Fuerteventura, Canary Islands: Live Weather
Live weather in Fuerteventura
The latest and today's weather in Fuerteventura , Canary Islands updated regularly
- Sunrise 07:57
- Sunset 19:25
|Temp feels like:||22°C (72°F)|
|Length of Day:||11h 29m|
|Pressure:||30" (1016 hpa)|
|Visiblity:||10 miles (16 km)|
Latest Fuerteventura Holiday Reviews
March in Fuerteventura
Windy. Temperature was between 16 and 20 but felt more like 14 because of the ongoing strong wind. Some rain,...
our winter holiday
We been going to caleta de fuse for the last 6 years in December for two weeks and we had...
Was totallly relaxing and we love the island been going for the past 4 yeaars
Have been for the past 4 years and have only had the occasional drop of rain and that has mainly...
Value for money, just go there and enjoy yourself.
Very hot in July, was there during the World Cup football, very friendly and very good in all and also...
Amazing. Been for last 10 years over every month except July, all year round best weather. One or two showers...
My holiday in Fuerteventura
The weather was perfect all the time. It is all the time a specific island wind but this is very...
Historic Temperatures for 17th October in Fuerteventura
|Average High||25°C (77°F)|
|Record High||31°C (88°F) (2015)|
|Average Low||19°C (66°F)|
|Record Low||17°C (63°F) (1997)|
What's the Weather like in Fuerteventura?
Where Is Fuerteventura?
The Island Of Eternal Spring
Fuerteventura and its neighbouring islands have been called 'the island of eternal spring' because of their pleasant weather throughout the year. There isn't an enormous amount of annual temperature variation. There is still a distinction between the 'summer' and 'winter' months, but the island very rarely experiences temperature extremes.
How Rainy Does Fuerteventura Get?
It is thought that the northern shores of each of theCanary Islands that being Tenerife, Gran Canaria, Lanzarote, La Palma, La Gomera, El Hierro, Fuerteventura and La Graciosa) generally receive more rain than that of the sheltered southern coasts of the islands.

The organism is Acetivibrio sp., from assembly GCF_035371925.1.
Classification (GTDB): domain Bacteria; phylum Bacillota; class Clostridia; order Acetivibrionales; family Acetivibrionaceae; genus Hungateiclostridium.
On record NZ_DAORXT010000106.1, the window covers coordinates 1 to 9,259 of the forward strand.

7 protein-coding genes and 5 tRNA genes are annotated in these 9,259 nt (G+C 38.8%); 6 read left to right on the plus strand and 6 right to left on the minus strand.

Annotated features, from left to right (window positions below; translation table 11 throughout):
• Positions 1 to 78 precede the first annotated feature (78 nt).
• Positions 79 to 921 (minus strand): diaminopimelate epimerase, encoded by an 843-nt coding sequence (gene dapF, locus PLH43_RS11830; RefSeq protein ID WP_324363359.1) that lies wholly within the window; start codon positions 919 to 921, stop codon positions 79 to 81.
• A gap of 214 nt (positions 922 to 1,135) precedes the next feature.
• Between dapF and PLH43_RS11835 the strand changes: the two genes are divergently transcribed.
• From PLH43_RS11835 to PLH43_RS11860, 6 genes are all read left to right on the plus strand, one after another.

However, due to its proximity to Lanzarote which lies 12 minutes by boat to its north, Fuerteventura is sheltered from various weather conditions that would typically hit the north side of the island.
So in a sense, Lanzarote acts as the northern coast of Fuerteventura which results in the island receiving significantly less annual rainfall than its neighbouring islands.
How Hot Does Fuerteventura Get?
In the summer months, the average temperature across the day and night is around 24ºC with evening lows of 21ºC - so sleeping isn't always easy! Across the summer months of 2017 and 2018, the top daily average was 26ºC.
When Is the Windiest Time In Fuerteventura?
Generally, the breeziest time of year in Fuerteventura is the summer months of July and August. The region makes the most of its conditions, with numerous watersports competitions, including surfing and windsurfing championships.
In terms of regions, the western area tends to have more wind than the other coasts. The winds tend to drop around September and October.
Hot And Sunny
On the whole Fuerteventura is generally cooler in summer than nearby resorts, so you may find many people flocking to the island to escape from the harsh heat of the Spanish mainland.
The winter sees the island warmer thanMajorca and other Spanish resorts, and it is not uncommon for the beaches to still be filled with tourists sunbathing, even in the cooler winter months.
Which Canary Island has the best weather?
With numerous microclimates throughout the Canary Islands, Lanzarote and Fuerteventura to the east can experience different weather to Tenerife and Gran Canaria.
Windier regions tend to be Costa Calma in Fuerteventura and Costa Teguise in Lanzarote, although they also enjoy slightly higher temperatures in summer months. But whatever Canary Island you visit, gorgeous days of sunshine are pretty much guaranteed all year round.
Is Fuerteventura Hot In September And October?
Much like the whole of the Canary Islands, Fuerteventura enjoys lovely, warm temperatures in September and October, although not as hot as the high-summer months of June, July and August.